and all wills and devises in writing and judgments, 
must be registered at the Registry Office, otherwise 
they are considered void. No judgment entered 
on a cognovit or warrant of attorney, nor any bill 
of sale or assignment is available for any creditor 
who may subsequently obtain judgment against the 
person giving the same, unless registered or executed 
within five days after it has been given, and posses- 
sion of the goods be taken and kept. 

This Act has had a very beneficial effect in the 
colony, and adds much to the security, and facilitates 
the transfer of property. Births, deaths, and mar- 
riages, are also registered in this office. 

Among the miscellaneous expenditure, amounting 
to £3514., there appears a sum £1500. for the pay- 
ment of interest on debentures. 

The infliction of this debt on the colony, and the 
misapplication of the emigration fund, will never 
cease to l^e a standing subject of reproach to the 
mother country, and our present ability to pay other 
people's debts only aggravates the injustice of it, 
as the money ought to be applied to the wants of 
the colony. 



Since the latter end of 1841, a detachment of the 
96th Regiment has been quartered in Adelaide^ 
commanded by Captain Villers Butler. 

The sources from whence the public income is 
derived are enumerated as follows, in round numbers : 
Customs . . <3e2i>ooa 


Fines and Fees . 


Depasturing Stock 




JRetum of the amount qf Mortgages on Land in the Province of South 
Australia^ registered during the years 1848 and 1844. 

Amount lent 

on Town Lands. . . , 
Country Lands . . 
Town and Country 

Totals .... 



£4,182 19 8 

14,196 17 4 

3,709 14 6 

£ 1,165 

13,860 10 6 

6,022 11 

£22,089 11 6 

£20,038 1 6 

J. W. MACDONALD, Acting Registrar-General. 
Registrar- Geuerars Office, 31st January, 184& 

Return ofliahUities secured by Bills of Sale, Judgments, and Warrants 
of Attorney, registered during the years 1848 and 1844. 

Bills of Sale 



£17,748 16 7 
1,089 19 7 
8,214 8 2 

£16,396 9 4 

632 6 


Judgments • 

Warrants of Attorney 

Totals. . . 

£27,053 4 4 

£22,133 16 4 

J. W. MACDONALD, AcUug Registrar-Gcneral. 
Registrar* General's Office, 31st January, 1846. 



Qmparative JRetum of ths Number of Offenders eowoieted in the Province of 
South Australia^ in the Years ending September 80, 1840, 1841, 1842, 1848, and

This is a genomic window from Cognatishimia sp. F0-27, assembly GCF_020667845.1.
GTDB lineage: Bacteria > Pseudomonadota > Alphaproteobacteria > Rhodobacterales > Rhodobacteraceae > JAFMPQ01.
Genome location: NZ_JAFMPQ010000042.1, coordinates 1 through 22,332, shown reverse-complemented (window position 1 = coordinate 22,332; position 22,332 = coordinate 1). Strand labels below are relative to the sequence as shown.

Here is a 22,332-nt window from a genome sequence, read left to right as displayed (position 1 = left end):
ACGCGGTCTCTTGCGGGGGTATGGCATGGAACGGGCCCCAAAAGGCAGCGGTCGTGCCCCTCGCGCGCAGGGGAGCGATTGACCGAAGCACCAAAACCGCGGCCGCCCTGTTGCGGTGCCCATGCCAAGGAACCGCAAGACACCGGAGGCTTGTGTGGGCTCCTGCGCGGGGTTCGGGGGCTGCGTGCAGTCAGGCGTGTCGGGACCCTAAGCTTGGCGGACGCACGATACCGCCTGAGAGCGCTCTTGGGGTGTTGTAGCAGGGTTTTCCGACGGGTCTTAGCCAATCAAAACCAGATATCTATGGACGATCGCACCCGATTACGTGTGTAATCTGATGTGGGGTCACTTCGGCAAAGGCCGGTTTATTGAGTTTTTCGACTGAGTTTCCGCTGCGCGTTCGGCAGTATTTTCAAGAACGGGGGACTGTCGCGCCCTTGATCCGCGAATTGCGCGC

Murder .....•• 

StabbiDg, cutting, or shooting with intent to kill, or do some 

bodily harm ....•• 

Manslaaghter ...... 

Highway robbery ...... 

Astaalt, with intent to rob . . . • 

Burglary . • • . . . . 

Stealing in a dwelliiig-honse ..... 

Burglariously breaking and entering dwelling-house, and 

stealing therefrom ..... 

Breaking and entering dwelling-house, and stealing therefrom 
Stealing In dwelling-honse, and putting the persons therein 

in bodily fear ...... 

Sheep-Stealing ...... 

Horse-stealing ...... 

Cattle-stealing ...... 

Beceiving stolen goods ..... 

Larceny ....... 

Larceny and former conviction .... 

Stealing from the person ..... 

Stealing in a warehoose ..... 

Forgery ... » • . • 

Uttering forged notes, orders, &c., with intent to defraud . 

Total felonies ...... 


Assault, intent to commit rape . . . • 

Fraud ....... 


Total Misdemeanors . • . . . 

Total ConTictions ..... 

Years ending Sept. 30. 











Becei?ing stolen goods 


Larceny and former conTlction 

Total Felonies 


Uttering counterfeit coin 

Total Misdemeanors 
Total GonTictions 

Total ConTictions in the Supreme Court 

Total ConTictions hi the Court of General Sessions of the Peace 





36 31 26 

Colonial Societary's Office, October 34, 1845. 

A. M. MUNDT, Cobnial SecreUry. 



Much has been writt^, and much will doubtless 
again be written, on the prolific subject of the 
disposal of the waste lands belonging to the Crown, 
in the Australian colonies. Many have been the 
opinions expressed, as to the policy of fixing a high 
or low value on those lands, but I believe all are 
pretty well agreed, by this time, that the system of 
disposing of those lands, according to the present 
plan of one uniform scale of value, and the applica- 
tion of the proceeds to emigration, has been, in 
practice, the most satisfactory in its results. What, 
indeed, can be wiser than the provision, that requires 
the proceeds of the land sold, to be appropriated in